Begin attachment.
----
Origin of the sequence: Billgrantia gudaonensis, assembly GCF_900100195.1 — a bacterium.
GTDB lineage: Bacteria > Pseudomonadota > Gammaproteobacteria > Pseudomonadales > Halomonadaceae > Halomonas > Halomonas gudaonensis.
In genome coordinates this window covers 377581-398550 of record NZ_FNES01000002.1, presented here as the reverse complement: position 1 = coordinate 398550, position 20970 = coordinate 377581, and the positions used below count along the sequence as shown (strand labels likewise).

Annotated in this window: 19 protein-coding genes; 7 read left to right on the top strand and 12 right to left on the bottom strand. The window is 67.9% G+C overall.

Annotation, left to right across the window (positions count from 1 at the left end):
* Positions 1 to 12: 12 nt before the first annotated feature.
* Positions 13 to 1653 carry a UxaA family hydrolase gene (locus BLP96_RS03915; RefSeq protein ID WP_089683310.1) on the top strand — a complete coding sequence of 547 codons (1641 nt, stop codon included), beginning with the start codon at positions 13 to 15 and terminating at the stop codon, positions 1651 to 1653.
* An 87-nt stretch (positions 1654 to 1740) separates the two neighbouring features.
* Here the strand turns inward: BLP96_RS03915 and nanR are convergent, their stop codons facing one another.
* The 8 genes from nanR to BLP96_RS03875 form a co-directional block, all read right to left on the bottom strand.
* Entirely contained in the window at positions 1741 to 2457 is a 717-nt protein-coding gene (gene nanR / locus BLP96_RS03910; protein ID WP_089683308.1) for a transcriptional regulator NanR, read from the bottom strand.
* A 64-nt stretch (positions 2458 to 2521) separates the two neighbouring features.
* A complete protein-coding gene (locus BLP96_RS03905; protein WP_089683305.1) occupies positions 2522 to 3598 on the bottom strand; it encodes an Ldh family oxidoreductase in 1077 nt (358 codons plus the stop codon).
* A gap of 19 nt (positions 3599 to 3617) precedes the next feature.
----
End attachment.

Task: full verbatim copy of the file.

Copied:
Origin of the sequence: Billgrantia gudaonensis, assembly GCF_900100195.1 — a bacterium.
GTDB lineage: Bacteria > Pseudomonadota > Gammaproteobacteria > Pseudomonadales > Halomonadaceae > Halomonas > Halomonas gudaonensis.
In genome coordinates this window covers 377581-398550 of record NZ_FNES01000002.1, presented here as the reverse complement: position 1 = coordinate 398550, position 20970 = coordinate 377581, and the positions used below count along the sequence as shown (strand labels likewise).

Annotated in this window: 19 protein-coding genes; 7 read left to right on the top strand and 12 right to left on the bottom strand. The window is 67.9% G+C overall.

Annotation, left to right across the window (positions count from 1 at the left end):
* Positions 1 to 12: 12 nt before the first annotated feature.
* Positions 13 to 1653 carry a UxaA family hydrolase gene (locus BLP96_RS03915; RefSeq protein ID WP_089683310.1) on the top strand — a complete coding sequence of 547 codons (1641 nt, stop codon included), beginning with the start codon at positions 13 to 15 and terminating at the stop codon, positions 1651 to 1653.
* An 87-nt stretch (positions 1654 to 1740) separates the two neighbouring features.
* Here the strand turns inward: BLP96_RS03915 and nanR are convergent, their stop codons facing one another.
* The 8 genes from nanR to BLP96_RS03875 form a co-directional block, all read right to left on the bottom strand.
* Entirely contained in the window at positions 1741 to 2457 is a 717-nt protein-coding gene (gene nanR / locus BLP96_RS03910; protein ID WP_089683308.1) for a transcriptional regulator NanR, read from the bottom strand.
* A 64-nt stretch (positions 2458 to 2521) separates the two neighbouring features.
* A complete protein-coding gene (locus BLP96_RS03905; protein WP_089683305.1) occupies positions 2522 to 3598 on the bottom strand; it encodes an Ldh family oxidoreductase in 1077 nt (358 codons plus the stop codon).
* A gap of 19 nt (positions 3599 to 3617) precedes the next feature.